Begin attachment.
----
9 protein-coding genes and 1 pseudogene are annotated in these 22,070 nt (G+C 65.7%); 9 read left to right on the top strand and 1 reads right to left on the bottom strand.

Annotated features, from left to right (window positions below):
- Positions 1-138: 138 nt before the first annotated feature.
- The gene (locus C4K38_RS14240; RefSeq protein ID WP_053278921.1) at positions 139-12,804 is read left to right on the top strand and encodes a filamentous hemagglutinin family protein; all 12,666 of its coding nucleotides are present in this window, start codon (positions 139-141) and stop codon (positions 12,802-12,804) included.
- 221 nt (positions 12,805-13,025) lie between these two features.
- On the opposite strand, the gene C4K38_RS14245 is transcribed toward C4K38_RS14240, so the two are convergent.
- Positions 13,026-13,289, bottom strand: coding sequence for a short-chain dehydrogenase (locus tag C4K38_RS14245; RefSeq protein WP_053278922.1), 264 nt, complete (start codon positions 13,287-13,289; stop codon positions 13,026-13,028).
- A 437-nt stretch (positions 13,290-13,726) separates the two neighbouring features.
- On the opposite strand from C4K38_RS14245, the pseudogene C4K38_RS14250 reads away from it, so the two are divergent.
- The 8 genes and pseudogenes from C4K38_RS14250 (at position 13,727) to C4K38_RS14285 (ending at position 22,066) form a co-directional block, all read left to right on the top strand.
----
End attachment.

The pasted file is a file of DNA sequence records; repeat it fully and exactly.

9 protein-coding genes and 1 pseudogene are annotated in these 22,070 nt (G+C 65.7%); 9 read left to right on the top strand and 1 reads right to left on the bottom strand.

Annotated features, from left to right (window positions below):
- Positions 1-138: 138 nt before the first annotated feature.
- The gene (locus C4K38_RS14240; RefSeq protein ID WP_053278921.1) at positions 139-12,804 is read left to right on the top strand and encodes a filamentous hemagglutinin family protein; all 12,666 of its coding nucleotides are present in this window, start codon (positions 139-141) and stop codon (positions 12,802-12,804) included.
- 221 nt (positions 12,805-13,025) lie between these two features.
- On the opposite strand, the gene C4K38_RS14245 is transcribed toward C4K38_RS14240, so the two are convergent.
- Positions 13,026-13,289, bottom strand: coding sequence for a short-chain dehydrogenase (locus tag C4K38_RS14245; RefSeq protein WP_053278922.1), 264 nt, complete (start codon positions 13,287-13,289; stop codon positions 13,026-13,028).
- A 437-nt stretch (positions 13,290-13,726) separates the two neighbouring features.
- On the opposite strand from C4K38_RS14245, the pseudogene C4K38_RS14250 reads away from it, so the two are divergent.
- The 8 genes and pseudogenes from C4K38_RS14250 (at position 13,727) to C4K38_RS14285 (ending at position 22,066) form a co-directional block, all read left to right on the top strand.